That’s a good question. It is an emotional thing. It’s funny with music. Sometimes you can listen to something your whole life and others don’t really get it. We all have our own styles and records of music that we grew up listening to. In my own situation, Elvis is what my parents were listening to at home. Along with the Elvis records, there were those of Johnny Cash, Jerry Lee Lewis, Little Richard and Chuck Berry. Those are songs that ones that I liked to play and learned over the years. I liked those songs. They made me happy somehow. While my sisters were listening to more pop music, which became reality of more mainstream music, I didn’t really listen to that type. I didn’t see anything wrong with it, but I was more into 60s stuff. There was some really cool honesty and spiritual that I liked. It is also something really emotion that moves you. Those artists that you mentioned – they had something special that they cannot be replaced. There is a reason for that as they were unique. Even to this day, I can still find inspiration with those guys. It is a God given talent that they definitely had that was very unique.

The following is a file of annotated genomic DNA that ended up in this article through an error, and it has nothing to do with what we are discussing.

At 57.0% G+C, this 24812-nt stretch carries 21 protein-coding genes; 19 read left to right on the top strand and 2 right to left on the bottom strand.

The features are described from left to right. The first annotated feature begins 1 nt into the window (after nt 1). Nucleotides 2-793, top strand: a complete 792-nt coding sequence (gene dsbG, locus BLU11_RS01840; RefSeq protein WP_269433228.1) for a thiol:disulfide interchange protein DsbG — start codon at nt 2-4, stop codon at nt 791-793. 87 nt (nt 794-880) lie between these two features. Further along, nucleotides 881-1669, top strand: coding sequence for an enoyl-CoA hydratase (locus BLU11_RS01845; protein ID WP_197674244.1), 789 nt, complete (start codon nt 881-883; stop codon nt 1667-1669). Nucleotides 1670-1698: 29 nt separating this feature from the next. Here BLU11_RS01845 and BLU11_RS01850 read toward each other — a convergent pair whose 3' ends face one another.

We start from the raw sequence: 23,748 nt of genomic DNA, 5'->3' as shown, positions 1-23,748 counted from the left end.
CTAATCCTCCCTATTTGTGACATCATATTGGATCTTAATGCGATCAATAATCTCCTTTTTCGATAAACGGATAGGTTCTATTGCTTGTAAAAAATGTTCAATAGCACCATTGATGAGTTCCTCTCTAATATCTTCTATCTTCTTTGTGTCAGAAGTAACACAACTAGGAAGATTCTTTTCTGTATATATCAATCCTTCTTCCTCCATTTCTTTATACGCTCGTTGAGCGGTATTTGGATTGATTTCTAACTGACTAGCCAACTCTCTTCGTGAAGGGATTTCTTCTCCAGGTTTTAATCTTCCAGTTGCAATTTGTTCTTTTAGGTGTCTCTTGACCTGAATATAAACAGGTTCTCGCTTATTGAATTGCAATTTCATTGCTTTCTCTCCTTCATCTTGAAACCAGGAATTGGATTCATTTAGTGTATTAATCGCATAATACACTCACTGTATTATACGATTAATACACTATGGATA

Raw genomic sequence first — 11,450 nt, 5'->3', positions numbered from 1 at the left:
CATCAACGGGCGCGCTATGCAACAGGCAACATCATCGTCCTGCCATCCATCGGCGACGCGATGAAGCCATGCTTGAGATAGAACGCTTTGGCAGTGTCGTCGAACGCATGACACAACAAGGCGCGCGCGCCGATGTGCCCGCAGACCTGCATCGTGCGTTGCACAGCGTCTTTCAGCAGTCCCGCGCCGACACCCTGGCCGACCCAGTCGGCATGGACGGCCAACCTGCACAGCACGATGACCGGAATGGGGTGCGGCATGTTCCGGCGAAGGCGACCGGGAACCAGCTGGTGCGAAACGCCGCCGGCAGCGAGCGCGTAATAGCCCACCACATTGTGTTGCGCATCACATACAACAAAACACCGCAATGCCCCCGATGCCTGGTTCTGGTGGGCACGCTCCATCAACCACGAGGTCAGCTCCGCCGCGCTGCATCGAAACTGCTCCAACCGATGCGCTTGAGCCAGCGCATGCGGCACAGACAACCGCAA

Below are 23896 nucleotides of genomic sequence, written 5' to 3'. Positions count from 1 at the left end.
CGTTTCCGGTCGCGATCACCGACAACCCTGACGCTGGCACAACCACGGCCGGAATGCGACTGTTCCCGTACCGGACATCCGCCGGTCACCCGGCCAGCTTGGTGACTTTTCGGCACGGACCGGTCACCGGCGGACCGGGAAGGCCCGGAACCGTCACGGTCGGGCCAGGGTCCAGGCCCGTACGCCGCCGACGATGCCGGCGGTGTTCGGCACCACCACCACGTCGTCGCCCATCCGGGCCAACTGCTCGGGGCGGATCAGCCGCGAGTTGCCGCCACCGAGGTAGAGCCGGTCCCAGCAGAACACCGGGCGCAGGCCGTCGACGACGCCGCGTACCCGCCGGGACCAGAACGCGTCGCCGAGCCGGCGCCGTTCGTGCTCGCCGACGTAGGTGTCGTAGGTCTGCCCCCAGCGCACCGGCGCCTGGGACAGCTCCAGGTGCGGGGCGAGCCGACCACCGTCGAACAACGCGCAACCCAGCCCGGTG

Did you get to see any of them perform before they died?
I’ve seen Jerry Lee Lewis, Chuck Berry, and Little Richard perform before. I’ve performed with some of Elvis’s band members from the seventies. They had a tour that came to our country and I was invited to play. I sang two songs “Suspicious Minds” and “Don’t Be Cruel.” It was a really cool experience.

Do you think country music is defined differently overseas as compared to here in the US?